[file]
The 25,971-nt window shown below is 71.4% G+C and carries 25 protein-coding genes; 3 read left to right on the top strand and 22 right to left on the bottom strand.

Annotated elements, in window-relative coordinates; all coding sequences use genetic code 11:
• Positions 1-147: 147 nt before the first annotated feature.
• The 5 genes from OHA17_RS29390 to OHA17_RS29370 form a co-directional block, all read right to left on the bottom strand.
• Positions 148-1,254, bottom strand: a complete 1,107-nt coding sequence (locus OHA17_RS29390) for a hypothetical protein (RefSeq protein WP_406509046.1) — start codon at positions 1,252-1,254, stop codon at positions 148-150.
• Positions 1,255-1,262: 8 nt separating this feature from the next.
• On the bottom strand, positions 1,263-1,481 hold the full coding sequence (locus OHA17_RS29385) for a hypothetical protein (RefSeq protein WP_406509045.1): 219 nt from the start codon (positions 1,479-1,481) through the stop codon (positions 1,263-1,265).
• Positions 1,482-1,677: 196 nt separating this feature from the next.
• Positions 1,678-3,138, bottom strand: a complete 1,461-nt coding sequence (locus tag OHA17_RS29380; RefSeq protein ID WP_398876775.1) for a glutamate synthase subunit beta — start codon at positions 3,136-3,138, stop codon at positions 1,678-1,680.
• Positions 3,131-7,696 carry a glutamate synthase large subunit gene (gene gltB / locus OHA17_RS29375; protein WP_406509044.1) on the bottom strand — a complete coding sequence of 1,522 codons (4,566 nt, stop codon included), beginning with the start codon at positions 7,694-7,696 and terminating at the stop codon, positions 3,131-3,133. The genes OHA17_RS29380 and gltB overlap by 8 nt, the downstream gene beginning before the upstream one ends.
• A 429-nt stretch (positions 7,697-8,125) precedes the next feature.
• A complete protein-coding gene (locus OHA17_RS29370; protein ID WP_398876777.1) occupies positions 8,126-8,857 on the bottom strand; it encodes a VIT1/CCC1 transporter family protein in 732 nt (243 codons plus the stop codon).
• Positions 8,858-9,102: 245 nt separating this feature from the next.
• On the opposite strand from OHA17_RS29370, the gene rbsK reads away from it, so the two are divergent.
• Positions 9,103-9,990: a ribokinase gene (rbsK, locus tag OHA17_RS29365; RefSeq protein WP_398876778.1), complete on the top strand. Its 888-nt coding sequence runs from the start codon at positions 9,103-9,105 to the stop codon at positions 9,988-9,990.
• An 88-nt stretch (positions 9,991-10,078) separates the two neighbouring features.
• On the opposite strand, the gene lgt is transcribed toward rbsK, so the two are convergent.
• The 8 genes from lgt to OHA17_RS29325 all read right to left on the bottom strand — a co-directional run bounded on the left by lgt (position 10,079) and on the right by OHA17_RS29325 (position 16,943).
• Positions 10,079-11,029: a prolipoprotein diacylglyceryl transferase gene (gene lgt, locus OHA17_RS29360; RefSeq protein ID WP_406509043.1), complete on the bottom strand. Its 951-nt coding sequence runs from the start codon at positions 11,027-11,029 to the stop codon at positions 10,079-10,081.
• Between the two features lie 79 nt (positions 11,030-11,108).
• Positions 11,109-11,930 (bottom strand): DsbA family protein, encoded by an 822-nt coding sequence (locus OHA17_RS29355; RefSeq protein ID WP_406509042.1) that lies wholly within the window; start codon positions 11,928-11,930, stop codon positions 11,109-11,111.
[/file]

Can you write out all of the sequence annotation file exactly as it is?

The 25,971-nt window shown below is 71.4% G+C and carries 25 protein-coding genes; 3 read left to right on the top strand and 22 right to left on the bottom strand.

Annotated elements, in window-relative coordinates; all coding sequences use genetic code 11:
• Positions 1-147: 147 nt before the first annotated feature.
• The 5 genes from OHA17_RS29390 to OHA17_RS29370 form a co-directional block, all read right to left on the bottom strand.
• Positions 148-1,254, bottom strand: a complete 1,107-nt coding sequence (locus OHA17_RS29390) for a hypothetical protein (RefSeq protein WP_406509046.1) — start codon at positions 1,252-1,254, stop codon at positions 148-150.
• Positions 1,255-1,262: 8 nt separating this feature from the next.
• On the bottom strand, positions 1,263-1,481 hold the full coding sequence (locus OHA17_RS29385) for a hypothetical protein (RefSeq protein WP_406509045.1): 219 nt from the start codon (positions 1,479-1,481) through the stop codon (positions 1,263-1,265).
• Positions 1,482-1,677: 196 nt separating this feature from the next.
• Positions 1,678-3,138, bottom strand: a complete 1,461-nt coding sequence (locus tag OHA17_RS29380; RefSeq protein ID WP_398876775.1) for a glutamate synthase subunit beta — start codon at positions 3,136-3,138, stop codon at positions 1,678-1,680.
• Positions 3,131-7,696 carry a glutamate synthase large subunit gene (gene gltB / locus OHA17_RS29375; protein WP_406509044.1) on the bottom strand — a complete coding sequence of 1,522 codons (4,566 nt, stop codon included), beginning with the start codon at positions 7,694-7,696 and terminating at the stop codon, positions 3,131-3,133. The genes OHA17_RS29380 and gltB overlap by 8 nt, the downstream gene beginning before the upstream one ends.
• A 429-nt stretch (positions 7,697-8,125) precedes the next feature.
• A complete protein-coding gene (locus OHA17_RS29370; protein ID WP_398876777.1) occupies positions 8,126-8,857 on the bottom strand; it encodes a VIT1/CCC1 transporter family protein in 732 nt (243 codons plus the stop codon).
• Positions 8,858-9,102: 245 nt separating this feature from the next.
• On the opposite strand from OHA17_RS29370, the gene rbsK reads away from it, so the two are divergent.
• Positions 9,103-9,990: a ribokinase gene (rbsK, locus tag OHA17_RS29365; RefSeq protein WP_398876778.1), complete on the top strand. Its 888-nt coding sequence runs from the start codon at positions 9,103-9,105 to the stop codon at positions 9,988-9,990.
• An 88-nt stretch (positions 9,991-10,078) separates the two neighbouring features.
• On the opposite strand, the gene lgt is transcribed toward rbsK, so the two are convergent.
• The 8 genes from lgt to OHA17_RS29325 all read right to left on the bottom strand — a co-directional run bounded on the left by lgt (position 10,079) and on the right by OHA17_RS29325 (position 16,943).
• Positions 10,079-11,029: a prolipoprotein diacylglyceryl transferase gene (gene lgt, locus OHA17_RS29360; RefSeq protein ID WP_406509043.1), complete on the bottom strand. Its 951-nt coding sequence runs from the start codon at positions 11,027-11,029 to the stop codon at positions 10,079-10,081.
• Between the two features lie 79 nt (positions 11,030-11,108).
• Positions 11,109-11,930 (bottom strand): DsbA family protein, encoded by an 822-nt coding sequence (locus OHA17_RS29355; RefSeq protein ID WP_406509042.1) that lies wholly within the window; start codon positions 11,928-11,930, stop codon positions 11,109-11,111.